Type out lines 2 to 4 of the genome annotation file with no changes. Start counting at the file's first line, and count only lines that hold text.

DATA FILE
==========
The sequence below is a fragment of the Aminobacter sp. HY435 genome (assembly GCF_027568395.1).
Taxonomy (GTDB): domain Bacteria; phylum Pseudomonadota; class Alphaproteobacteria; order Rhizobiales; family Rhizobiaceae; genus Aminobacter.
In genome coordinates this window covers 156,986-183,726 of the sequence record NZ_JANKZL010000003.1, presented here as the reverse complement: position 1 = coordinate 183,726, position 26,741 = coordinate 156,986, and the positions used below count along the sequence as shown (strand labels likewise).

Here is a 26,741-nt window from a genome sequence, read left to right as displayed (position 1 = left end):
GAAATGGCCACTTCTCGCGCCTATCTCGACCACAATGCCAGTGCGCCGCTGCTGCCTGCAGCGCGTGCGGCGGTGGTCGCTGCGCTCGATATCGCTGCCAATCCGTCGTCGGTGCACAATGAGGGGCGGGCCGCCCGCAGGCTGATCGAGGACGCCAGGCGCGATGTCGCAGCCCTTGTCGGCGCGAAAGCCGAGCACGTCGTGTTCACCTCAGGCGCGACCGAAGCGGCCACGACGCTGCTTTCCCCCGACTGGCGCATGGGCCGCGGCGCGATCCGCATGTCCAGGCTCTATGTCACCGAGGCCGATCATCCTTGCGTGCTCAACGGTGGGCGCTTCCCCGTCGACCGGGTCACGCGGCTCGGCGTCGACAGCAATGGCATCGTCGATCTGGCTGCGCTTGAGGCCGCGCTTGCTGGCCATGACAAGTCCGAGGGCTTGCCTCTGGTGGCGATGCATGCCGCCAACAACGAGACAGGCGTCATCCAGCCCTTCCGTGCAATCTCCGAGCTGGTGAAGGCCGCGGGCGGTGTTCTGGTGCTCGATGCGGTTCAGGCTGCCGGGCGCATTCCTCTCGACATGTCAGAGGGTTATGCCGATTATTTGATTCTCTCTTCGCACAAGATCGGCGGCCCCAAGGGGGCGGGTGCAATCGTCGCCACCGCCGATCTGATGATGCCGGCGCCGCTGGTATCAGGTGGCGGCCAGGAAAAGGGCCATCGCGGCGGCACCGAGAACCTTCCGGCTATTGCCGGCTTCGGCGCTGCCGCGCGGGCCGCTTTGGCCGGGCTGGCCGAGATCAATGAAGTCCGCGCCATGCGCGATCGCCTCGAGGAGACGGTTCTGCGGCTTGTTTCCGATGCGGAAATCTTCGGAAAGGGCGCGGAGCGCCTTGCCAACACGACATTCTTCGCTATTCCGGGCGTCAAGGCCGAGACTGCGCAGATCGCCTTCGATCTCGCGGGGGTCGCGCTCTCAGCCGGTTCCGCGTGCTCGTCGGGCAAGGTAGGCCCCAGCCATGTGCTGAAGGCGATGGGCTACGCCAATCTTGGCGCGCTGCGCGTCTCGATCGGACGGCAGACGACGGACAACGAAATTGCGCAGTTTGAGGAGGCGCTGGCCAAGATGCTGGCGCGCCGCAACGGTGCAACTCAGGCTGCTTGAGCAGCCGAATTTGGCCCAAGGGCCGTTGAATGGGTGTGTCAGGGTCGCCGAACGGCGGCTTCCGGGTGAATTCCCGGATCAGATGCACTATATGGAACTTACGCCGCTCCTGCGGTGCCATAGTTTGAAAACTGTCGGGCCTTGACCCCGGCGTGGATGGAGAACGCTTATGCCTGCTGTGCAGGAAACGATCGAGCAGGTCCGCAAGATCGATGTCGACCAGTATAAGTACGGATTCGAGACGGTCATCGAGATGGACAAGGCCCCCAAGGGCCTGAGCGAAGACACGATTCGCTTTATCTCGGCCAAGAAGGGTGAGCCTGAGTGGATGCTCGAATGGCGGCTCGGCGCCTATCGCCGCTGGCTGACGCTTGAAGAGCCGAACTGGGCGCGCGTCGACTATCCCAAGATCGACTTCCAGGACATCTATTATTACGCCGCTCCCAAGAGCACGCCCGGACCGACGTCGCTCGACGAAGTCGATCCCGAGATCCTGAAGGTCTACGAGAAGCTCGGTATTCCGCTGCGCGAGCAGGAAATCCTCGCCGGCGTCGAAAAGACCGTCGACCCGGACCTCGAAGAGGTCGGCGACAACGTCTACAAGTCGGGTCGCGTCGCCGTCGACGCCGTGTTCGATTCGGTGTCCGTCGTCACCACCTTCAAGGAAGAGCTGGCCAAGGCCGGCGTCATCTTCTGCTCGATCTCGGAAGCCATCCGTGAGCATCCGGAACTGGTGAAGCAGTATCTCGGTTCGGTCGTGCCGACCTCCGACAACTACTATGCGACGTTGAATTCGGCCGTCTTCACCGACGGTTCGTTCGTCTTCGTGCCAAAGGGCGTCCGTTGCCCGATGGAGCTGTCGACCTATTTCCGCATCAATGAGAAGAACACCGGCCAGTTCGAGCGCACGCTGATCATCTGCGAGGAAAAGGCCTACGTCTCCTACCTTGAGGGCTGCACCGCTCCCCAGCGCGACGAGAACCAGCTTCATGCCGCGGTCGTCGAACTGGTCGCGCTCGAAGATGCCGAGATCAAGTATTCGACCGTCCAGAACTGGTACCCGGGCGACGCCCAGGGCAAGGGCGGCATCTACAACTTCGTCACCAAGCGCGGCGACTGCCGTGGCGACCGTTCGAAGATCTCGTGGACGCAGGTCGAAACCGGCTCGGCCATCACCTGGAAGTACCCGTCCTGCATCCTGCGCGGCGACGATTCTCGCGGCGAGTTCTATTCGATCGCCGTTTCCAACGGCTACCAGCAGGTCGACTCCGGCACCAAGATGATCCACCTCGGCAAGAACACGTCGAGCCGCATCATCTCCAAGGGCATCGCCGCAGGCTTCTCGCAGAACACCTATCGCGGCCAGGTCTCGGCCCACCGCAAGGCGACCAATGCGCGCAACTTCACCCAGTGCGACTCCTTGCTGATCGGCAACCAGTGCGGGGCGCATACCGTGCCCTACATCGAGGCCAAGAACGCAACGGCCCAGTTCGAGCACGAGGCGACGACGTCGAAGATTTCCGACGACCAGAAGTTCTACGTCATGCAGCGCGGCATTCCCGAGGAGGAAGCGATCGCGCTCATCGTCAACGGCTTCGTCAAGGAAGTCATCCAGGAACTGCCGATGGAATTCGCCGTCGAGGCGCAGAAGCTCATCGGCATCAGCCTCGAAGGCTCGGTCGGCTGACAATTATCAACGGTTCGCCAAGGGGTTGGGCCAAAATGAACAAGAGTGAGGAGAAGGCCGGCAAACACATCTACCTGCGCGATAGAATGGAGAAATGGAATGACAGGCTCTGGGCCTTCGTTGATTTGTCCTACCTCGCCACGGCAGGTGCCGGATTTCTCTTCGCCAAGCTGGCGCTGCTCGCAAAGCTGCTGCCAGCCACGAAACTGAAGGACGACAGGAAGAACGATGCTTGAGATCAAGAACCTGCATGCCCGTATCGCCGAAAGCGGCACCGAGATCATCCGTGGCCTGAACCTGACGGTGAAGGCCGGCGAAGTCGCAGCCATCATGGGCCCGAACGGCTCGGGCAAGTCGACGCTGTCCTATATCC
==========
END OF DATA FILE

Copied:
Taxonomy (GTDB): domain Bacteria; phylum Pseudomonadota; class Alphaproteobacteria; order Rhizobiales; family Rhizobiaceae; genus Aminobacter.
In genome coordinates this window covers 156,986-183,726 of the sequence record NZ_JANKZL010000003.1, presented here as the reverse complement: position 1 = coordinate 183,726, position 26,741 = coordinate 156,986, and the positions used below count along the sequence as shown (strand labels likewise).

Here is a 26,741-nt window from a genome sequence, read left to right as displayed (position 1 = left end):